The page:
An Improved AlphaGo Wins Its First Game Against the World’s Top Go Player

In the first game of his match with AlphaGo—the Go-playing machine built by Google’s DeepMind—Chinese grandmaster Ke Jie opened with a move straight from the playbook of his AI opponent. But the gambit didn’t work. After four hours and fifteen minutes of play, the 19-year-old grandmaster resigned, and AlphaGo grabbed a 1–0 lead in this best-of-three match.

Last year, AlphaGo topped the Korean grandmaster Lee Sedol, becoming the first machine to beat a professional Go player—a feat that most AI researchers believed was still years away, given the extreme complexity of the game. Now, here in Wuzhen, China, AlphaGo is challenging Ke Jie, the current world number one.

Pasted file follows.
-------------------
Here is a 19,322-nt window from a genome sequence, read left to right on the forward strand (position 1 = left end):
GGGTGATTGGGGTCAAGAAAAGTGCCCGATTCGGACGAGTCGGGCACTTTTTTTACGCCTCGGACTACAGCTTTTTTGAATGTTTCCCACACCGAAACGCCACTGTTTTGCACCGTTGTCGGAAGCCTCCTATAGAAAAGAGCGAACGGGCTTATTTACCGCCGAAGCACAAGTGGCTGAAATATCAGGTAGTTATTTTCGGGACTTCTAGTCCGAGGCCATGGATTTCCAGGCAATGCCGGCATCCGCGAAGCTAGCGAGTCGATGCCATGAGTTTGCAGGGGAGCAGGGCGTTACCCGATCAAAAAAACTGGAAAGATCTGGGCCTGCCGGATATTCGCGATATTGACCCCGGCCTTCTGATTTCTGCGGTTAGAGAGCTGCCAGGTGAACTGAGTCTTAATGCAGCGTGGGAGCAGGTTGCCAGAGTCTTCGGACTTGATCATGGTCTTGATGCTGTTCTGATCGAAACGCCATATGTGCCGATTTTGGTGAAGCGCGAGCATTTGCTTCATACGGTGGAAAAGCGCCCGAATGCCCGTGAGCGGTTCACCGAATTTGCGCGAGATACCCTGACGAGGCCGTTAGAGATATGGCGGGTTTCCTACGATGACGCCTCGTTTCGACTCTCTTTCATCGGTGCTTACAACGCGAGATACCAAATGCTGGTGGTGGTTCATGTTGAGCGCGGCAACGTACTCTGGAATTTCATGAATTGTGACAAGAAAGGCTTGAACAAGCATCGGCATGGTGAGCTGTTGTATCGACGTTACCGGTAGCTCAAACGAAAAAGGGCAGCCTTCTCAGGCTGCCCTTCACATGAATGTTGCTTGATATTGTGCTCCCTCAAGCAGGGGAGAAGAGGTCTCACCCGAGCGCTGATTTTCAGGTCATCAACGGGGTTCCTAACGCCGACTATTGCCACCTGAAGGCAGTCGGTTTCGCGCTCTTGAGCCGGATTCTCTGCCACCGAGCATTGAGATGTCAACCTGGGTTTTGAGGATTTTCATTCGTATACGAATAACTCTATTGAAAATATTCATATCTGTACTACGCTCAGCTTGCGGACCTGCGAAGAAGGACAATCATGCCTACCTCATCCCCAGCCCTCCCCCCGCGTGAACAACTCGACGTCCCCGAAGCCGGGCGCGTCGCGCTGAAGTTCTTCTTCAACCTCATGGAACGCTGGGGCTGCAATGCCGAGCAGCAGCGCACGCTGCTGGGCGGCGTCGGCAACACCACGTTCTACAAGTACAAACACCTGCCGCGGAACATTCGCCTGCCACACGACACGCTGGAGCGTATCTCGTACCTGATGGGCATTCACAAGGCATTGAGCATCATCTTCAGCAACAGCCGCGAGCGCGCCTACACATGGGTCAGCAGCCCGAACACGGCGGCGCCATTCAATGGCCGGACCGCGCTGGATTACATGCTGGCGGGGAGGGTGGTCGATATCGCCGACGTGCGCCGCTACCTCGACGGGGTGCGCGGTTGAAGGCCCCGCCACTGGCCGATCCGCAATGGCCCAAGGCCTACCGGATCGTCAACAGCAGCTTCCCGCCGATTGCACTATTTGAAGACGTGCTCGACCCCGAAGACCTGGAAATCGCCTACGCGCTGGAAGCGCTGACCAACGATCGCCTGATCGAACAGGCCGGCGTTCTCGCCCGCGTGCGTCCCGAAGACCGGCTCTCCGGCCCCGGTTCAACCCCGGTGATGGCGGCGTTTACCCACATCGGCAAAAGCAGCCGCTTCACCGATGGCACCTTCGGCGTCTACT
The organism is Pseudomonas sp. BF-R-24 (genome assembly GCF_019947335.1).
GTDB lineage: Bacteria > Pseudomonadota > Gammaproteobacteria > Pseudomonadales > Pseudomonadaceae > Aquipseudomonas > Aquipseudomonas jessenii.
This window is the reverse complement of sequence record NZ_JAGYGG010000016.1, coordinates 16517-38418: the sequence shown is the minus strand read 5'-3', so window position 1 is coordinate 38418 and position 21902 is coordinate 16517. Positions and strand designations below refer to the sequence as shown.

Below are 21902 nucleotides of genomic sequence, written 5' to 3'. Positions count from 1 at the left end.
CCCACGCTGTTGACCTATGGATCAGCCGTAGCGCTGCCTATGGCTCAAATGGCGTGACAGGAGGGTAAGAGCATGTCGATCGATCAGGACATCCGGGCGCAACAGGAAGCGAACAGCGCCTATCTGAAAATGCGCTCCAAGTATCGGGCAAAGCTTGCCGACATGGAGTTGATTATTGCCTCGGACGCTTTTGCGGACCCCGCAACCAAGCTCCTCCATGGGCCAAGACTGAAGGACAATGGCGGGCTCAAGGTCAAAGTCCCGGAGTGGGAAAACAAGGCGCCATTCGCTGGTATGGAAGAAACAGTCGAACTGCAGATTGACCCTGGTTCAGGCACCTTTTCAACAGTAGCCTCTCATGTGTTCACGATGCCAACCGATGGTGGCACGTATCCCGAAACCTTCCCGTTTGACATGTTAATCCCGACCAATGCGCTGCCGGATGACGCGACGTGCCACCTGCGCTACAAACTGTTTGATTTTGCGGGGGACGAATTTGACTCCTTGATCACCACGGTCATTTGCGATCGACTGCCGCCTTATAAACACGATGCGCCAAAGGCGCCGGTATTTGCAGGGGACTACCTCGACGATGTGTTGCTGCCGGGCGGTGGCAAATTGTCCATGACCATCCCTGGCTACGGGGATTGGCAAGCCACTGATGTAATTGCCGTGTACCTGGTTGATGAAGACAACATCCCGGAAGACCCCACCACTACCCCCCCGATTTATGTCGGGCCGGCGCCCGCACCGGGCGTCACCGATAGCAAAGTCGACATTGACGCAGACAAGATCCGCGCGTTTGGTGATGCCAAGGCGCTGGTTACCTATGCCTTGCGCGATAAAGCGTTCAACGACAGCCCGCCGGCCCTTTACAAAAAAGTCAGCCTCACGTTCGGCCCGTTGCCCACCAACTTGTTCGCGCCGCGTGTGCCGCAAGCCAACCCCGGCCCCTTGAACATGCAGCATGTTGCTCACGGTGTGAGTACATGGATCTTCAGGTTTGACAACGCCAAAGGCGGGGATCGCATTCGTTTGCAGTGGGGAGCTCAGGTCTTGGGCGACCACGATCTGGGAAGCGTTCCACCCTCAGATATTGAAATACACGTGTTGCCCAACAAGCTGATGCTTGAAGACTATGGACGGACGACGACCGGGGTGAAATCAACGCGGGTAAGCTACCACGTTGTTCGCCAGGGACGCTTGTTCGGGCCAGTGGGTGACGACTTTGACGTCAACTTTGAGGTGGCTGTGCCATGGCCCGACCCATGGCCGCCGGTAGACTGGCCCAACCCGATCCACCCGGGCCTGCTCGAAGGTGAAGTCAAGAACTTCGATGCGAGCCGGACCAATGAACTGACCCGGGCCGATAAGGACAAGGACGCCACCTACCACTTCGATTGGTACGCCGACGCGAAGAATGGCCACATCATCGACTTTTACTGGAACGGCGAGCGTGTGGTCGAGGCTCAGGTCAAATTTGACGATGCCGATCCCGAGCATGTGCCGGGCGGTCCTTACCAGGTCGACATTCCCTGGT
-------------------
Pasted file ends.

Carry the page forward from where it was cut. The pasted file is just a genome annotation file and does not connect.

According to Demis Hassabis, the CEO and founder of DeepMind, this time out the machine is driven by a new and more powerful architecture.

Read more: An Improved AlphaGo Wins Its First Game Against the World’s Top Go Player

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Mike Rawson

Mike Rawson has recently re-awoken a long-standing interest in robots and our automated future. He lives in London with a single android - a temperamental vacuum cleaner - but is looking forward to getting more cyborgs soon.

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An Improved AlphaGo Wins Its First Game Against the World’s Top Go P…

by Mike Rawson time to read: 1 min
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